The federal executive branch will not be pushing alone, however. Half of the nation’s governors have already committed their executive powers to aligning their individual states economies to the Paris Agreement through the U.S. Climate Alliance. In those 25 states already moving with Paris’ push, the federal force will generate the short-term flywheel synergy to take significant steps into a carbon-mitigated and -regulated future.

The Corporate World Adds Its Weight

The force of the entire executive branch and half the nation’s state agencies is substantial, but more weight will be added to their efforts to build momentum toward regulated carbon neutrality across the country. The financial sector, investors, banks, asset managers, and many large corporations have already committed their organizations to the vision of a carbon neutral future. BlackRock, managing of $7 trillion dollars in assets, has pledged to emphasize climate change and sustainability in its investments and conducted a survey of its clients in which a majority stated that sustainable investing is fundamental to their processes. BP, one of the largest oil and gas companies on the planet, has committed to being carbon neutral by 2050.

In addition, many corporate and municipal organizations are already integrating reporting and compliance frameworks such as the CDP (formerly the Carbon Disclosure Project), the recommendations of the Task Force for Climate-related Disclosures (TCFD), and the UN Sustainable Development Goals (UN SDGs). As momentum builds toward climate change regulation, there will be little if any counter-push from financial managers, large global conglomerates, and the myriad organizations who are already moving toward a carbon-neutral paradigm.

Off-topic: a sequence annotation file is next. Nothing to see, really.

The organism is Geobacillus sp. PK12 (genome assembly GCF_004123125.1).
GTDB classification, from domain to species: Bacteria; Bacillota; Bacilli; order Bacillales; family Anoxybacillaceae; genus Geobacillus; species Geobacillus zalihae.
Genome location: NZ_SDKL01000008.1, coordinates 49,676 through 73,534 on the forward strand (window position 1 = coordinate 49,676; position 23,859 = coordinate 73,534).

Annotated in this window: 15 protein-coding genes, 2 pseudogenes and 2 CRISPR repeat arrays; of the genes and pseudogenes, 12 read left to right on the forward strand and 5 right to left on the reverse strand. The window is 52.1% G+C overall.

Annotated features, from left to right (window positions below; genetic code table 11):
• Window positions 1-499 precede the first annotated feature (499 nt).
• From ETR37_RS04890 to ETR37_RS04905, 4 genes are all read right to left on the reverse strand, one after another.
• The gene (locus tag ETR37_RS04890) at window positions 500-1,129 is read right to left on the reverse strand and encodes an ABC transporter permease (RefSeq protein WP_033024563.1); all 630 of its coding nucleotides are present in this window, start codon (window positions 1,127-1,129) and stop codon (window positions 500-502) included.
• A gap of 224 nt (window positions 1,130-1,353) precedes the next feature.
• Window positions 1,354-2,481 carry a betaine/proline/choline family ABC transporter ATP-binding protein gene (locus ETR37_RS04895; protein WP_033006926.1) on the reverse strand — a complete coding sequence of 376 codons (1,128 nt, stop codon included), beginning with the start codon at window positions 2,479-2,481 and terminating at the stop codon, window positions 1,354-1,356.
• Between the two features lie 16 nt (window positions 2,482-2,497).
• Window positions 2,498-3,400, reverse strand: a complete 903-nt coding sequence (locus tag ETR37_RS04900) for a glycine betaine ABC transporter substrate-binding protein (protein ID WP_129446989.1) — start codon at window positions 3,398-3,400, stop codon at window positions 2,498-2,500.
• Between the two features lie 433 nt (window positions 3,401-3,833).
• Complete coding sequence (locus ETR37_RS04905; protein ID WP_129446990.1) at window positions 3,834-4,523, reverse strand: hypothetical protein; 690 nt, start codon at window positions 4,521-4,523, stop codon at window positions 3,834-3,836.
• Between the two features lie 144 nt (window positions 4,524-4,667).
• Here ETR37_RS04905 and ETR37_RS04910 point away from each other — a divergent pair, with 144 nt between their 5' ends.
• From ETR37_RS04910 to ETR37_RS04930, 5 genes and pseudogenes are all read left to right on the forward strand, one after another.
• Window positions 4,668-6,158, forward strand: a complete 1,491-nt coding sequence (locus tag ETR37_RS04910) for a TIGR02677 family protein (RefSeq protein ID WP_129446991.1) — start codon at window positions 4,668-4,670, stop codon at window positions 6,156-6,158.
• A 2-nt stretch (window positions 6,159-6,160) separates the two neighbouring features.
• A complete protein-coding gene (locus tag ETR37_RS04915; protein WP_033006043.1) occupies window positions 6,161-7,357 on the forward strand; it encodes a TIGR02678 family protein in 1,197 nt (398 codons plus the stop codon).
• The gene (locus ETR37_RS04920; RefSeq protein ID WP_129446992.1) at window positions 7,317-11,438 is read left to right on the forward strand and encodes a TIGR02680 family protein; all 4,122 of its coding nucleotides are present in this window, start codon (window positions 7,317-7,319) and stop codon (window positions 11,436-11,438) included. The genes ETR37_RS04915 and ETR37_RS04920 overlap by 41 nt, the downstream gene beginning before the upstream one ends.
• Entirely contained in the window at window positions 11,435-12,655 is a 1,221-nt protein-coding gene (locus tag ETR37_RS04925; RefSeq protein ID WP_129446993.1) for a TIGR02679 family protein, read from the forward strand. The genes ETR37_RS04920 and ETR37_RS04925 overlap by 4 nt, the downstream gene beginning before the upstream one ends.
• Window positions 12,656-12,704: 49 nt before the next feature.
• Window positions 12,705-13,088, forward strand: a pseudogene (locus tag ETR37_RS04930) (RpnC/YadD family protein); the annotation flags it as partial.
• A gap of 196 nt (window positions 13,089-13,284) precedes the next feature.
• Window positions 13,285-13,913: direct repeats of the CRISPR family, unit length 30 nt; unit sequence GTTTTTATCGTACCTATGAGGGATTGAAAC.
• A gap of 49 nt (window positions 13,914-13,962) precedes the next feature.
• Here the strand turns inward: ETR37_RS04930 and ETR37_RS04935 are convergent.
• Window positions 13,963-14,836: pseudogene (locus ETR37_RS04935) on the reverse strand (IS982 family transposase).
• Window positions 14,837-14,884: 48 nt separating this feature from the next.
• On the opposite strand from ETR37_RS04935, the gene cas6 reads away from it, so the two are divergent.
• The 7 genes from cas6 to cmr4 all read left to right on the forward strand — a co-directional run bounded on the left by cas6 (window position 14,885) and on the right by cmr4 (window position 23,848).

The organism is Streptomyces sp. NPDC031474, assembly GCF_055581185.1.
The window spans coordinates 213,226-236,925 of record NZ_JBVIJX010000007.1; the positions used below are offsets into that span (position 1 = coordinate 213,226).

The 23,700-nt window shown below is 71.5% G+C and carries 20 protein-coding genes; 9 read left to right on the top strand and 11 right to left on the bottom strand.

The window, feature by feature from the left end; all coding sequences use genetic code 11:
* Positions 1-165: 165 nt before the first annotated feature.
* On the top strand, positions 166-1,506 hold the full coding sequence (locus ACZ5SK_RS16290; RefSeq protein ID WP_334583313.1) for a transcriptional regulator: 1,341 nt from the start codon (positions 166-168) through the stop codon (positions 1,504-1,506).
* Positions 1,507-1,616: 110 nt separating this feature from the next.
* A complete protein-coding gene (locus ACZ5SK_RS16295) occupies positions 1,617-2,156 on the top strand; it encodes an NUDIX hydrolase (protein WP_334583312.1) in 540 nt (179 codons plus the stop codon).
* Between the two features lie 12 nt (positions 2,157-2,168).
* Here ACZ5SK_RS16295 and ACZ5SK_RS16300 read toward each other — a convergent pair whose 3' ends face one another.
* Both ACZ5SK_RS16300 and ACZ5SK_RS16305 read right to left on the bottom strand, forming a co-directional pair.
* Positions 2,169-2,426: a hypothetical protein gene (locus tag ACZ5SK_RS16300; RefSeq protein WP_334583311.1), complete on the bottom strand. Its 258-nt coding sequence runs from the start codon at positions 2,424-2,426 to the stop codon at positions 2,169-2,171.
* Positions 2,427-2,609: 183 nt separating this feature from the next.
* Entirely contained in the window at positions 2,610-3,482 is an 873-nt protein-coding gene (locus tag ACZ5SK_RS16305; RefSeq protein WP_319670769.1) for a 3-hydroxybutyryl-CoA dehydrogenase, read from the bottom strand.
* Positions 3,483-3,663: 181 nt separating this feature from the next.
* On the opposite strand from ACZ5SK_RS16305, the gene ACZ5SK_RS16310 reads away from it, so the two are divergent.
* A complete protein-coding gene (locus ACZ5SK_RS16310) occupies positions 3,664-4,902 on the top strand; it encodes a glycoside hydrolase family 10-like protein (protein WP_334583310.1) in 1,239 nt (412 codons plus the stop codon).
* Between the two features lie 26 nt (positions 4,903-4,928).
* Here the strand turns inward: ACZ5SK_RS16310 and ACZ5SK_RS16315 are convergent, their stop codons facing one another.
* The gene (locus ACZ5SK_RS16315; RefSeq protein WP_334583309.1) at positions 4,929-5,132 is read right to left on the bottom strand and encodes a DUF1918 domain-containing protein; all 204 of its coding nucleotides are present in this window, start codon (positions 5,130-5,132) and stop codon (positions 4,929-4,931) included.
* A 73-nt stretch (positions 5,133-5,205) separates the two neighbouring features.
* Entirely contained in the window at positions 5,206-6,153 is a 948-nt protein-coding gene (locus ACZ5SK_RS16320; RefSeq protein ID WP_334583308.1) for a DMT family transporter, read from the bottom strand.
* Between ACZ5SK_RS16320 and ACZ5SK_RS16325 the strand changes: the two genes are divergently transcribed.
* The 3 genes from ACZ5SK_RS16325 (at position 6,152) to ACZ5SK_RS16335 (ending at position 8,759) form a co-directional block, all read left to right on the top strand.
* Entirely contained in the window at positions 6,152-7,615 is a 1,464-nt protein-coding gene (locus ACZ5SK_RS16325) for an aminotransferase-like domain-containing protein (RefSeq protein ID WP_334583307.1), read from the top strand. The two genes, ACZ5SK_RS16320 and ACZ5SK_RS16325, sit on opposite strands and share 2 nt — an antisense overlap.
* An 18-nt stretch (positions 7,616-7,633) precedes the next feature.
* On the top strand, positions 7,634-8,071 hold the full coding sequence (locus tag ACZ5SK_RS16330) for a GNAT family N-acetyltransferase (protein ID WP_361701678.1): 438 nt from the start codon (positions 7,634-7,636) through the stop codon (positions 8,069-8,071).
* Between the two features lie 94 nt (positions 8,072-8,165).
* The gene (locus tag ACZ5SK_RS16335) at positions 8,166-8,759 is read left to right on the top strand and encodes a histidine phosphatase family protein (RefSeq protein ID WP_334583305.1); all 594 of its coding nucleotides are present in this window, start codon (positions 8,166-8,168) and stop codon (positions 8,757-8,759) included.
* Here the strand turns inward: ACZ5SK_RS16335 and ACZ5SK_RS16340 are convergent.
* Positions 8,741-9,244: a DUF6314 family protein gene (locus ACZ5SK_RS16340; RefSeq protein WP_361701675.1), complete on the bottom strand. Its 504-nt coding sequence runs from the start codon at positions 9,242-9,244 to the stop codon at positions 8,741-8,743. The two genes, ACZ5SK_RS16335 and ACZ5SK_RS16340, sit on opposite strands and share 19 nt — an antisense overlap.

Inertia’s Implications

While some sectors will have greater scrutiny initially under the government-wide climate change policies already revealed (e.g., power, aviation), every sector of the U.S. economy will eventually be impacted by the nearly self-sustaining momentum of climate change regulation being generated in these early days of 2021. In large measure, organizations in the U.S. are already accepting climate change commitments and carbon reporting voluntarily and will be well prepared if such programs are mandated through federal and state policies. These organizations have begun the investment into defining their own goals and deploying solutions to reach them. For organizations that have yet to significantly address carbon and climate change voluntarily, early investment toward understanding their exposure to climate change impacts and regulatory risk and/or opportunity would be prudent. Three steps would start the process for those organizations looking to prepare:

  1. Evaluate how carbon usage, emissions, and offsets would best be assessed across multiple scopes of your operations and value chain.
  2. Determine how best to frame your goals within UN SDGs and integrate climate change frameworks into your existing sustainability and risk reporting programs.
  3. Evaluate your risk to climate change impacts and identify opportunities to determine where adaptation planning, disclosure, and mitigation would be appropriate.

Our climate change, sustainability, and resilience team is comprised of experts across the nation who advise on adaptation planning, sustainability reporting, climate risk and opportunities, and strategic approaches to help you prepare for a changing climate – and get ready for climate change regulation.


Matthew Jones Technical Manager Air Services